A bomb blast early Monday damaged a building in Athens housing the headquarters of Greece’s private radio and television network Skai, but there were no casualties, police said.
Anti-terrorist police opened an investigation into the attack that focused on Greek extremist groups.
Attacks targeting broadcasting groups, public companies or embassies have been frequent in Greece in recent years, and have been blamed on anarchist or far-left groups.
The coalition government led by leftist Prime Minister Alexis Tsipras condemned the blast as “an attack on democracy” while his administration decried an act of “terrorism.”
In a statement, Tsipras slammed what he termed “an attack on democracy by cowardly and dark forces,” vowing that “they will not realize their goal of terrorizing and disorientating.”
He further offered his “sincere support to journalists and all those who work at the station” targeted.
The homemade device went off at around 2:30am (0030 GMT), 45 minutes after an anonymous telephone warning to another TV network.
Police cordoned off the neighborhood in the Athens suburb of Neo Phaliro and evacuated the building, which contains the offices of Skai, a group owned by the Alafouzos shipping family, as well as those of Kathimerini, a center-right daily critical of the government.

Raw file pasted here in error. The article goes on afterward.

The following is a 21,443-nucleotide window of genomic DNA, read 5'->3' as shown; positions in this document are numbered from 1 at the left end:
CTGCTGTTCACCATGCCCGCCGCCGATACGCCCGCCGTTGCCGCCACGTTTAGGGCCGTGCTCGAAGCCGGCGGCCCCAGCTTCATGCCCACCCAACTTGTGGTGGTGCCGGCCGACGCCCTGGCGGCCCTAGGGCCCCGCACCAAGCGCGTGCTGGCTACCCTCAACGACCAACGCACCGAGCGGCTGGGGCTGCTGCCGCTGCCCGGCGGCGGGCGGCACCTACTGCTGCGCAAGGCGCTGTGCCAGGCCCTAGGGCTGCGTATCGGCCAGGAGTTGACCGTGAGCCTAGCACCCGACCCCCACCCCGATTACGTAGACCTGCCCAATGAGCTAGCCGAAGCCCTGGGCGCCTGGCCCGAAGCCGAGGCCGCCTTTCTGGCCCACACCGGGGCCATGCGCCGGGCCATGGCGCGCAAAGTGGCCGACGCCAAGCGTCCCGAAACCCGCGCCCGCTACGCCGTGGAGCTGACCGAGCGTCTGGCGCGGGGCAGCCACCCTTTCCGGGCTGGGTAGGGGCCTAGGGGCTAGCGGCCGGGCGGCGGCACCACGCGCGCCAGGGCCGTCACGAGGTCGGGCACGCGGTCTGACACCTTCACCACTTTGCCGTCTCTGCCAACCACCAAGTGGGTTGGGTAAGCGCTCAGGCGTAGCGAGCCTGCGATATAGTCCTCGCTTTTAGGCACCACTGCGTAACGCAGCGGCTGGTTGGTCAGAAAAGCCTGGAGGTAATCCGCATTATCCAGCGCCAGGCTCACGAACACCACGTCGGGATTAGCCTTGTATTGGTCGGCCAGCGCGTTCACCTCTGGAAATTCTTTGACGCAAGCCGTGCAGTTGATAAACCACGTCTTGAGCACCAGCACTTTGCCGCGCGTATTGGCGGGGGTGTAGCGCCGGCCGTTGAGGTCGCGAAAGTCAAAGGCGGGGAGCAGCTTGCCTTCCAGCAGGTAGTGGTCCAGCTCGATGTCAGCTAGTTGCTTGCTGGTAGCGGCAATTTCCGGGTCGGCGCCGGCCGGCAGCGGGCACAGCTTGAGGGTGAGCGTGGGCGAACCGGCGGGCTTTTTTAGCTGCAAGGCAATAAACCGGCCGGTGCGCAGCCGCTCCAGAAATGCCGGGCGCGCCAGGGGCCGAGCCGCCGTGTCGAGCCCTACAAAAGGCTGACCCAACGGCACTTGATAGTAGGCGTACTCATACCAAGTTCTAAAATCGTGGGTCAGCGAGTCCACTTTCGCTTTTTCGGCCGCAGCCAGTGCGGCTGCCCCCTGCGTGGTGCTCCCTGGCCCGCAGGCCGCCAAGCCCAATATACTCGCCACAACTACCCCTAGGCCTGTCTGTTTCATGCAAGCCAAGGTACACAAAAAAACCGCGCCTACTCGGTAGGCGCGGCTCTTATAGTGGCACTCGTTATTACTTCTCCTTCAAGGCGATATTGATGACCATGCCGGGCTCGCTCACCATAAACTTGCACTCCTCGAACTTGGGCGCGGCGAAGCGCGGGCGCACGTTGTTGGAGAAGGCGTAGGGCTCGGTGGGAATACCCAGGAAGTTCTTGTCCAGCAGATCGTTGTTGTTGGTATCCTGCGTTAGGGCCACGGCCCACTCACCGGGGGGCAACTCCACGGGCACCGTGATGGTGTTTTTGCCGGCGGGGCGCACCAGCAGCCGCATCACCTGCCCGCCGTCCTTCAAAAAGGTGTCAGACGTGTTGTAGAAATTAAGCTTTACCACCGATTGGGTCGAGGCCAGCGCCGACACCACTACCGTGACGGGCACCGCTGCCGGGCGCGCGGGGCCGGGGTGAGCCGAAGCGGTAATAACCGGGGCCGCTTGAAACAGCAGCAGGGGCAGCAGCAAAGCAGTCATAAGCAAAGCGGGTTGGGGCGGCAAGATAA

Police said the bomb was placed in a narrow street near a fence around the building and smashed windows on the facade.
Skai said in a statement the blast caused “major damage.”
“The terrorist attack will not discourage us,” it said, accusing the government of failing to do enough to protect the media despite “recurrent threats against the station.”
Government spokesman Dimitris Tzanakopoulos rejected the accusation.
The minister for civil protection, Olga Gerovassili, visited the site with police.
“Democracy is not threatened,” she said, while warning against those who “leave the way open to terrorism or fascism.”
There were no claims of responsibility by late afternoon but some analysts said the bombing bore the hallmarks of an attack by the far left Popular Fighters Group (OLA).
It has previously claimed to be behind at least five other similar blasts, none causing fatalities, since its formation in 2013.
The group last claimed a bombing outside the Athens Court of Appeal in December 2017, which caused extensive material damage.
Last month, police defused a bomb outside the Athens home of a controversial prosecutor following two anonymous telephoned warnings to the media.